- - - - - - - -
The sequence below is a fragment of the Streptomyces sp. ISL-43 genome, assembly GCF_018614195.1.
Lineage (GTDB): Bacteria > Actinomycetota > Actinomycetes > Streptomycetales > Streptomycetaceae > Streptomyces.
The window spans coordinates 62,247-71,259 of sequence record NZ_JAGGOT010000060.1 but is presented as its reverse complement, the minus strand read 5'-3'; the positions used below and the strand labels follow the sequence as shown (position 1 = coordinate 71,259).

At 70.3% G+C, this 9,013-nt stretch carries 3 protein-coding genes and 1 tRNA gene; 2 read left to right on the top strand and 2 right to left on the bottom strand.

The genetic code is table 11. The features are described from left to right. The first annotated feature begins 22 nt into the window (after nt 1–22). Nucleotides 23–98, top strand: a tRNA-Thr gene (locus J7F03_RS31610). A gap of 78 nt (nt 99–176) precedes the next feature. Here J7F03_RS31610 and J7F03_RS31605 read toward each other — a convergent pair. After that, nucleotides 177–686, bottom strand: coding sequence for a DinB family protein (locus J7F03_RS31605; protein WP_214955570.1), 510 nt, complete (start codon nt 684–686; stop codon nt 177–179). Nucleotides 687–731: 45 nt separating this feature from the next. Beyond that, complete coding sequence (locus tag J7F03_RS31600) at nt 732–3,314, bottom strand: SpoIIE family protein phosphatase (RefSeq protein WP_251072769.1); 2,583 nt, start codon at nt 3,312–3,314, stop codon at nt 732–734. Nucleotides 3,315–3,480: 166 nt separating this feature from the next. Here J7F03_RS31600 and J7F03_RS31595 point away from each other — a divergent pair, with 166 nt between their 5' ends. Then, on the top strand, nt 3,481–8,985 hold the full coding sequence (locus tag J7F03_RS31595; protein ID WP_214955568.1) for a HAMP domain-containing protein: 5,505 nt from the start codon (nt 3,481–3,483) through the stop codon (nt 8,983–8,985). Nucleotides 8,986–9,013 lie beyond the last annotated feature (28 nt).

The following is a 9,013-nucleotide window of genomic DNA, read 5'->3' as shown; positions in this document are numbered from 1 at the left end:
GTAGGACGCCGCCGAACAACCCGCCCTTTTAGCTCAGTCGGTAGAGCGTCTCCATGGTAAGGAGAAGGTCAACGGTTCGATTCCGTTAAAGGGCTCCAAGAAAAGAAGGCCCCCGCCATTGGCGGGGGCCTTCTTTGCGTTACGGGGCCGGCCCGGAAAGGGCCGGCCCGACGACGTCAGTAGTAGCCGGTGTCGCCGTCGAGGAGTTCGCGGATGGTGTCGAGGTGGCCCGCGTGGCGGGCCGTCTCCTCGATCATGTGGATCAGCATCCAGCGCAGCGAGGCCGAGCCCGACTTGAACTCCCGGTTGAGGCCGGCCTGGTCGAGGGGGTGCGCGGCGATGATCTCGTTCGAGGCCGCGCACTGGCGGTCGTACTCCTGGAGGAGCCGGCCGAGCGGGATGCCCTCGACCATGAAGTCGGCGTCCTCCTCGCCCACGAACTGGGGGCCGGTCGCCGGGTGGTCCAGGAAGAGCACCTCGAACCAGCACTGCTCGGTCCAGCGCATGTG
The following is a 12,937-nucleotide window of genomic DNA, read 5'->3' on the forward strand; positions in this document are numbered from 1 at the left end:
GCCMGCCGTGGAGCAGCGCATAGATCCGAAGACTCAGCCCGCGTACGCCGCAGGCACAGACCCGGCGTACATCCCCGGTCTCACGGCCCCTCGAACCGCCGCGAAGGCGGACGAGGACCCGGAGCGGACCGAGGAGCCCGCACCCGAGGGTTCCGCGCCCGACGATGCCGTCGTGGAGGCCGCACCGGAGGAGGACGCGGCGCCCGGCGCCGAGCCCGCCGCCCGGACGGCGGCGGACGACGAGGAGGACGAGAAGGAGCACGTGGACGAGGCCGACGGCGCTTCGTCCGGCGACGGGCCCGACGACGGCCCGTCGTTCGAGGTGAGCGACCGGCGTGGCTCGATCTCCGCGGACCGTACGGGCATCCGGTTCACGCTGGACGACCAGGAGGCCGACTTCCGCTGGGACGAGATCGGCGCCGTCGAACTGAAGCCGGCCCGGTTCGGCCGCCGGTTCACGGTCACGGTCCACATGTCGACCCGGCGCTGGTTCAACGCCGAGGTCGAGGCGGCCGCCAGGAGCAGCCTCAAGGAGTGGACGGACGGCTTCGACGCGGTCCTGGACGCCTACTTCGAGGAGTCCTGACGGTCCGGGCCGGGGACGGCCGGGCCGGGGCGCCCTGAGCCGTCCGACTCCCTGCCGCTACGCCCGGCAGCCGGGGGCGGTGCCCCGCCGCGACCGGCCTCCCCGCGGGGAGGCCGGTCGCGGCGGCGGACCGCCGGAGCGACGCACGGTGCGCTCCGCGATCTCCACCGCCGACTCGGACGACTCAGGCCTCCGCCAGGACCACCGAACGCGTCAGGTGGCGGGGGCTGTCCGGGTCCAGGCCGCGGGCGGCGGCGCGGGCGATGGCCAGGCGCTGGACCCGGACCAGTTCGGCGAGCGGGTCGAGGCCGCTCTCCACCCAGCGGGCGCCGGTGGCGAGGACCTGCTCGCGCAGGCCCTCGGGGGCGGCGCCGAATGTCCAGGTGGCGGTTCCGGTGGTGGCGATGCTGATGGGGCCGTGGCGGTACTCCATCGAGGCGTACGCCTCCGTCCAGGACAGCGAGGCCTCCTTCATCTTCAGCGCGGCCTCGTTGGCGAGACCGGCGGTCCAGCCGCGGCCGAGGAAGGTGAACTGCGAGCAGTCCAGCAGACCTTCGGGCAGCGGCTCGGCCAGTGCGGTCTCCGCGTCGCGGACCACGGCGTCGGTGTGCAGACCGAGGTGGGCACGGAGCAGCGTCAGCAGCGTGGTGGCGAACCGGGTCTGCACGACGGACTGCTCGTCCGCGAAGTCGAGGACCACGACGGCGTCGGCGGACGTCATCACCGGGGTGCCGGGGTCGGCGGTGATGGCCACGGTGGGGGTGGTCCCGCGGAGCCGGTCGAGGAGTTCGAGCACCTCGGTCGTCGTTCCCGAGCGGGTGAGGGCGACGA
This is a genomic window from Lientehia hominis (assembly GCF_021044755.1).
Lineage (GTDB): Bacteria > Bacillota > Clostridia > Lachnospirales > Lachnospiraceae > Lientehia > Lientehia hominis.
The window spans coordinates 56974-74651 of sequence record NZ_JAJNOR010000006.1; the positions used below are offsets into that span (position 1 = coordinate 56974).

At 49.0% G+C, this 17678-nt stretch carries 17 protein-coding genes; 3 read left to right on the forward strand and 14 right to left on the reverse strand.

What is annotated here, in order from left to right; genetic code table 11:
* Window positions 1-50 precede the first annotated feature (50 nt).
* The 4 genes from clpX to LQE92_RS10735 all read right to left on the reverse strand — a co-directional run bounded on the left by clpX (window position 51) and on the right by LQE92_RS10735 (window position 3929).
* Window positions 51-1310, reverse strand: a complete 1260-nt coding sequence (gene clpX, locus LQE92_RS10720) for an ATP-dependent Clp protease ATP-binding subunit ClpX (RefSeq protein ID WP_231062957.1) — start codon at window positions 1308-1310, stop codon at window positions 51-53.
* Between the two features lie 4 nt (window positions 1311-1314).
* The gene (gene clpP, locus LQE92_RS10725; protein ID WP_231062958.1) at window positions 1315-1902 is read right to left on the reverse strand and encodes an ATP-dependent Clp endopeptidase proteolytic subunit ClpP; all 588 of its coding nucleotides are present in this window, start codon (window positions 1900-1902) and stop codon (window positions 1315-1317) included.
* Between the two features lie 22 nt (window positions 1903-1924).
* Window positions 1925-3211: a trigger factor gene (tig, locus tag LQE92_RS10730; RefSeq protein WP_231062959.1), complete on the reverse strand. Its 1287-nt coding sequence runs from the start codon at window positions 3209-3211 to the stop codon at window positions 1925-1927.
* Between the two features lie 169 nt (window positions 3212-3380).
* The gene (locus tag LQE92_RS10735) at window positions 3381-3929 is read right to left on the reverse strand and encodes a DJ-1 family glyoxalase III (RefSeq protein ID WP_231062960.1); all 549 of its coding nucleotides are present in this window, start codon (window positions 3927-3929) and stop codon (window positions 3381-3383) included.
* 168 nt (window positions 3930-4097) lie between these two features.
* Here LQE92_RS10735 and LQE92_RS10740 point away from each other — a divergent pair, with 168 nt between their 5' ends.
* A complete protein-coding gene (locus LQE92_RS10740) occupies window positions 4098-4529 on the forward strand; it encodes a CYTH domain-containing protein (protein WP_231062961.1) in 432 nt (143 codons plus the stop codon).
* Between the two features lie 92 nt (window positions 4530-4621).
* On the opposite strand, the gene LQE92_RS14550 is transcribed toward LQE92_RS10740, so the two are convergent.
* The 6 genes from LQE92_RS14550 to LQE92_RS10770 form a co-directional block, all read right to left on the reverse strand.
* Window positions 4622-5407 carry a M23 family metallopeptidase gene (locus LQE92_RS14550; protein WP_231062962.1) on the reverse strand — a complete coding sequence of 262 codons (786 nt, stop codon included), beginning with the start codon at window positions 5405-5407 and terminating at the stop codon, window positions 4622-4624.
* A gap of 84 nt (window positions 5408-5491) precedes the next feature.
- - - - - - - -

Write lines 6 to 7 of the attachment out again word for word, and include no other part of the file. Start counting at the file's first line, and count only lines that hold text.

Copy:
The following is a 9,013-nucleotide window of genomic DNA, read 5'->3' as shown; positions in this document are numbered from 1 at the left end:
GTAGGACGCCGCCGAACAACCCGCCCTTTTAGCTCAGTCGGTAGAGCGTCTCCATGGTAAGGAGAAGGTCAACGGTTCGATTCCGTTAAAGGGCTCCAAGAAAAGAAGGCCCCCGCCATTGGCGGGGGCCTTCTTTGCGTTACGGGGCCGGCCCGGAAAGGGCCGGCCCGACGACGTCAGTAGTAGCCGGTGTCGCCGTCGAGGAGTTCGCGGATGGTGTCGAGGTGGCCCGCGTGGCGGGCCGTCTCCTCGATCATGTGGATCAGCATCCAGCGCAGCGAGGCCGAGCCCGACTTGAACTCCCGGTTGAGGCCGGCCTGGTCGAGGGGGTGCGCGGCGATGATCTCGTTCGAGGCCGCGCACTGGCGGTCGTACTCCTGGAGGAGCCGGCCGAGCGGGATGCCCTCGACCATGAAGTCGGCGTCCTCCTCGCCCACGAACTGGGGGCCGGTCGCCGGGTGGTCCAGGAAGAGCACCTCGAACCAGCACTGCTCGGTCCAGCGCATGTG